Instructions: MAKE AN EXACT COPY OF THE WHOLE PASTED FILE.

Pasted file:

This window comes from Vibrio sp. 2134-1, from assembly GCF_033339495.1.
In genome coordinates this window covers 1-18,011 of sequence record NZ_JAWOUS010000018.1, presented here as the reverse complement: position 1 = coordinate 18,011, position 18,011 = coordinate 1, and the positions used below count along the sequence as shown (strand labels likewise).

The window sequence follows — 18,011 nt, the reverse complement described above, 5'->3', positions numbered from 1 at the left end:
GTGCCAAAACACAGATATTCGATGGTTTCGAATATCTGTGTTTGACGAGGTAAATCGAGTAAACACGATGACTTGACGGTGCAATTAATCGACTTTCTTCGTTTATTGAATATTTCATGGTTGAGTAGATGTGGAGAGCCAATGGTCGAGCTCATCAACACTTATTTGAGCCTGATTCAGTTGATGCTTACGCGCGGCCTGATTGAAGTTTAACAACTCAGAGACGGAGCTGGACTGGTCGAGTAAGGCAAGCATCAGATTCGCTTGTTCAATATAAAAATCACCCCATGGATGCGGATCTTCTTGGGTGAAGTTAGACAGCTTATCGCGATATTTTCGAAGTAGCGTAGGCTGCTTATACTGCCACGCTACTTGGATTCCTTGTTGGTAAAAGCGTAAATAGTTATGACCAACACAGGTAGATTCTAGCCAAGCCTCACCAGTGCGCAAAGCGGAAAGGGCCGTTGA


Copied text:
This window comes from Vibrio sp. 2134-1, from assembly GCF_033339495.1.
In genome coordinates this window covers 1-18,011 of sequence record NZ_JAWOUS010000018.1, presented here as the reverse complement: position 1 = coordinate 18,011, position 18,011 = coordinate 1, and the positions used below count along the sequence as shown (strand labels likewise).

The window sequence follows — 18,011 nt, the reverse complement described above, 5'->3', positions numbered from 1 at the left end:
GTGCCAAAACACAGATATTCGATGGTTTCGAATATCTGTGTTTGACGAGGTAAATCGAGTAAACACGATGACTTGACGGTGCAATTAATCGACTTTCTTCGTTTATTGAATATTTCATGGTTGAGTAGATGTGGAGAGCCAATGGTCGAGCTCATCAACACTTATTTGAGCCTGATTCAGTTGATGCTTACGCGCGGCCTGATTGAAGTTTAACAACTCAGAGACGGAGCTGGACTGGTCGAGTAAGGCAAGCATCAGATTCGCTTGTTCAATATAAAAATCACCCCATGGATGCGGATCTTCTTGGGTGAAGTTAGACAGCTTATCGCGATATTTTCGAAGTAGCGTAGGCTGCTTATACTGCCACGCTACTTGGATTCCTTGTTGGTAAAAGCGTAAATAGTTATGACCAACACAGGTAGATTCTAGCCAAGCCTCACCAGTGCGCAAAGCGGAAAGGGCCGTTGA